Tuesday, May 10, 2022

A Dwindling Of Hours

 Last month I had a birthday - not one of the Big Birthdays ending in a "0", but one of the intermediate ones.  Significant enough that for some reason, I have been in a funk ever since.

It is not like anything has changed, of course.  Just because the day advanced and thus the year, it is not as if everything  has completely end.  My body did not magically fall apart.  My skill set seems to be as useful as it ever was.

And yet, inside of me, it feels as if something has changed.

Part of it, I suspect, is the hard realization we all come to when not only are we heading downhill, but we are picking up speed.  And yes, while in theory life could end at the end of the post (hopefully not; I still have other things to do), the statistical and historical gene pool suggest I have 25 or 30 more years, if I am lucky.  

If you look at it, it is not really a lot of time.

But even that does not seem to be the real issue.  What seems to be nagging at my soul is if I have spent - and will spend - my life in the correct way.

The past is gone, of course, and whatever has happened there has happened.  That time, energy, resources, etc. can never be recaptured.  But in the relatively dwindling future - somewhere between 200,000 and 300,000 hours not inclusive of leap years of course, which might get me another 200 hours or so - I still have choices and options.  Am I making the most of those?

It becomes like doing an inventory of your house, except with your interests and your time:  What do I have in this closet or drawer?  What am I doing with it?  Why did I buy it in the first place?  Do I really need to keep it?  Will I use it again?

We always have a predisposed bias towards that which we have invested in, the "sunk cost".  Sometimes the sunk cost can have involve years of our lives and thousands of hours (let alone money).  Knowing what we know now, do we still continue to invest in them?  And what about those things that we have clung to for years and years, ways we have defined ourselves - "I am a writer, I am an athlete, I am a <fill in the blank>" - yet we never seem to make much progress.  Does there come point where our ability to progress is obvious to everyone but ourselves?

As usual, I do not really have answers to any of this - although to be frank with you, looking at that amount of hours left is shocking to me.  All I do know is that pretend or not, life continues to move on (and dwindle, in this case) and too often we feel we have all the time in the world.

23 comments:

  1. Anonymous4:59 AM

    I'm getting close to one of the birthdays ending in zero and understand your thought. Coming to realization I have maybe 15 years of active outdoor activities before I REALLY feel those aches and pains of working in a pasture (already feel those but am able to recover fairly quickly). Net getting old - got old.

    I notice I don't look forward to the end of the work week as much. Time flies so fast now, the weekend feels like a matter of half a day or so. Then its Sunday night and Monday is tomorrow again. So Friday night is like very nearly Monday morning again.

    Sorry if that sounds disjointed, I hope I got across my thoughts.

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    1. That is part of the realization: that the time one has to do some things is passing rapidly. I have tried to take good care of myself, but even with that there is only a finite limit to what the body can do.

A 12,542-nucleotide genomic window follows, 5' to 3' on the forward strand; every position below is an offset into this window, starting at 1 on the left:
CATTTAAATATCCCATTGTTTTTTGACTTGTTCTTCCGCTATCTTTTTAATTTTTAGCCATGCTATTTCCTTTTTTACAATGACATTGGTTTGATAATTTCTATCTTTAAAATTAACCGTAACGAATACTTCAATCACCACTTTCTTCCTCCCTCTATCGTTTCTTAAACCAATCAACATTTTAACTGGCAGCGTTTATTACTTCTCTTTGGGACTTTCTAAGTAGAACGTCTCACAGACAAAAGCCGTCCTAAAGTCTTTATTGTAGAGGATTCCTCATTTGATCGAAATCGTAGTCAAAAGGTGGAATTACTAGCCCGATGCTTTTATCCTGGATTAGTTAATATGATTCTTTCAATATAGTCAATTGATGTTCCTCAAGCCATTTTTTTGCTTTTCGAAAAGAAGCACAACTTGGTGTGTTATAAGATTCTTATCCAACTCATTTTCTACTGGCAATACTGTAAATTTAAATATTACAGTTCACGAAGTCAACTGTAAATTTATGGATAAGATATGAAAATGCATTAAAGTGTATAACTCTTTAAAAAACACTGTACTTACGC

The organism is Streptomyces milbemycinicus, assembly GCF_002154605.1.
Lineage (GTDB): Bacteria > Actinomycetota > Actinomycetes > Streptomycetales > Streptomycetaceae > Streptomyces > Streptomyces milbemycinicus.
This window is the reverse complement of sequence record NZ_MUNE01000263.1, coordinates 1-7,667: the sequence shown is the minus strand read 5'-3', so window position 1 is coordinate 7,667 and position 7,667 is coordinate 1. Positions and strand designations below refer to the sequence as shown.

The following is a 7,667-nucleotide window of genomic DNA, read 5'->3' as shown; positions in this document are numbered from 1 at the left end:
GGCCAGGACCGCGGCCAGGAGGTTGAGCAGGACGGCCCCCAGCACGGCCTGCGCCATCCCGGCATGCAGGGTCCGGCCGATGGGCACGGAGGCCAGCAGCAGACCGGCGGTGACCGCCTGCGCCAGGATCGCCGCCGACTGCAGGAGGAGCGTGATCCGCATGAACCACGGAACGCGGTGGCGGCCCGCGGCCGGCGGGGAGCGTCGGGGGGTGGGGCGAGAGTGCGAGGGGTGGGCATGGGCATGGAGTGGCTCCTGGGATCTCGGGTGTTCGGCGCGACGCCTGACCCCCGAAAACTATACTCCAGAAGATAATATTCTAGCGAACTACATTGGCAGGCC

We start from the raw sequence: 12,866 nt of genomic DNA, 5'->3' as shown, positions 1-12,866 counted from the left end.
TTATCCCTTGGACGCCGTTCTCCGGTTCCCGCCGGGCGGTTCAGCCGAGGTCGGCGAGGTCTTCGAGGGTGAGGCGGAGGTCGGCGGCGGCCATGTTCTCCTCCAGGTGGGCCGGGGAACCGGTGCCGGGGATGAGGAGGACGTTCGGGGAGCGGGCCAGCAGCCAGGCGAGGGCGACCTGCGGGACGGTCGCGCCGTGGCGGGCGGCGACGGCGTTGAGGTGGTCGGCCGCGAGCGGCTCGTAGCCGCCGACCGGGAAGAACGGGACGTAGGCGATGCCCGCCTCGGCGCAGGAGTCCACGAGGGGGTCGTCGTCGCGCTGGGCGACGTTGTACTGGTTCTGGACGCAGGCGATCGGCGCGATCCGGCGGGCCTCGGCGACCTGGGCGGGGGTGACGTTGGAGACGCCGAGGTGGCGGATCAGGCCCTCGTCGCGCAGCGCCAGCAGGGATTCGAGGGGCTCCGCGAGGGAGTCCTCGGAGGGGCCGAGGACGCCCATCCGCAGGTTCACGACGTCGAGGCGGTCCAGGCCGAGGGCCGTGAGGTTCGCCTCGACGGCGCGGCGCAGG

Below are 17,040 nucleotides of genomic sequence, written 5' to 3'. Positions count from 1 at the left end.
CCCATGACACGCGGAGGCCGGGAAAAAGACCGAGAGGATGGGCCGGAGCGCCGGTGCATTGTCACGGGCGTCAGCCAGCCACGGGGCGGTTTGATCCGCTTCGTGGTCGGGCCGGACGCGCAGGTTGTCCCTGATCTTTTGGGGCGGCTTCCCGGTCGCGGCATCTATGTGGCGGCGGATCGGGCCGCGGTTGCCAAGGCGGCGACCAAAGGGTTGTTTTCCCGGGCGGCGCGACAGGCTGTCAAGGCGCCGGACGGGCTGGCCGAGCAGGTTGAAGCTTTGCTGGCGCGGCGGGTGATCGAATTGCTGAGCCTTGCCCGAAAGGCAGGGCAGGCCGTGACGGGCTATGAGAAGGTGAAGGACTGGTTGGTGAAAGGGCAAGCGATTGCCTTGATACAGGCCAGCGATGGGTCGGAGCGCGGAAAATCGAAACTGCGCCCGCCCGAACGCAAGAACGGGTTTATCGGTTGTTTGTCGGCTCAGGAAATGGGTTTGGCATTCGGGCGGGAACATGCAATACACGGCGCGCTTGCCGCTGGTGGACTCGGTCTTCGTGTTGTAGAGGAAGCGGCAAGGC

And the other part - the work week. You are correct that the weekends fly by. What I also find is more and more I am begrudging the amount of time I spend a work compared to the total time I have. And the "importance" of things at work becomes less and less too. I am finding I have stressed over due dates for things that have no importance far too often.

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    2. Anonymous3:37 AM

      One of my coworkers in regards to deadlines told me "I don't worry about them until I notice our bosses worry about them. Just wait to worry. Do the job as best you can and let the future take care of itself - it always does"

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    3. I would argue that is one of the things that maturity brings at work - the ability to learn "when" something is truly important and when it is just chatter or people needing to worry about something.

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  2. Nylon125:06 AM

    More time spent contemplating my navel means less time spent living eh? Every day I wake up is a bonus TB, gives me the chance to help someone. Birthdays were never a big deal, even hitting the Medicare one. Now if you'll excuse me I have to go yell at some kids on the lawn, dang whippersnappers!

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    1. Ah Nylon12, a sorely needed laugh on this morning. Thank you.

      My friend commented that I was practicing "morbid math" - which I suppose I am. But your way is the better of it: another day to help someone.

      And, of course, shoe them off the lawn...

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  3. The comes a realization for a thinking man, that you have more past than future. I'm there as well. I used to double my current age to see where I'd be. I don't do that anymore.

    Happy birthday. Don't overthink this and paralyze your activity.

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    1. That is a good way to put it STxAR: More past than future. I just need to push through that part and get on with life.

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  4. Anonymous5:50 AM

    Your run could be over tomorrow TB. All you can do is live as if you still got it all in front of you and nothing as changed.

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    1. It is true - that is a maximal projection, much like my standard response to questions about the Second Coming of Christ: If you die tomorrow, whether you are pre-millennial, post-millennial, or a-millennial, it really will not matter.

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  5. LOL, I thought I was the only one using "contemplating my navel". Your in the, my aunt's word, 'doldrums' of life. You are not young any more, life isn't going to roll out to our liking, we are finding we are not what we hoped to be by this age. Whatever that meant for the 25 year old you. Life changes and sometimes we are not ready. This is why we land on introspection and stoicism. Or navel gazing. Remember G-D doesn't have a check list for you to meet. Are you a good person who follows the commandments? You still have a lot of living to do. So enjoy every day. Because it's not coming again.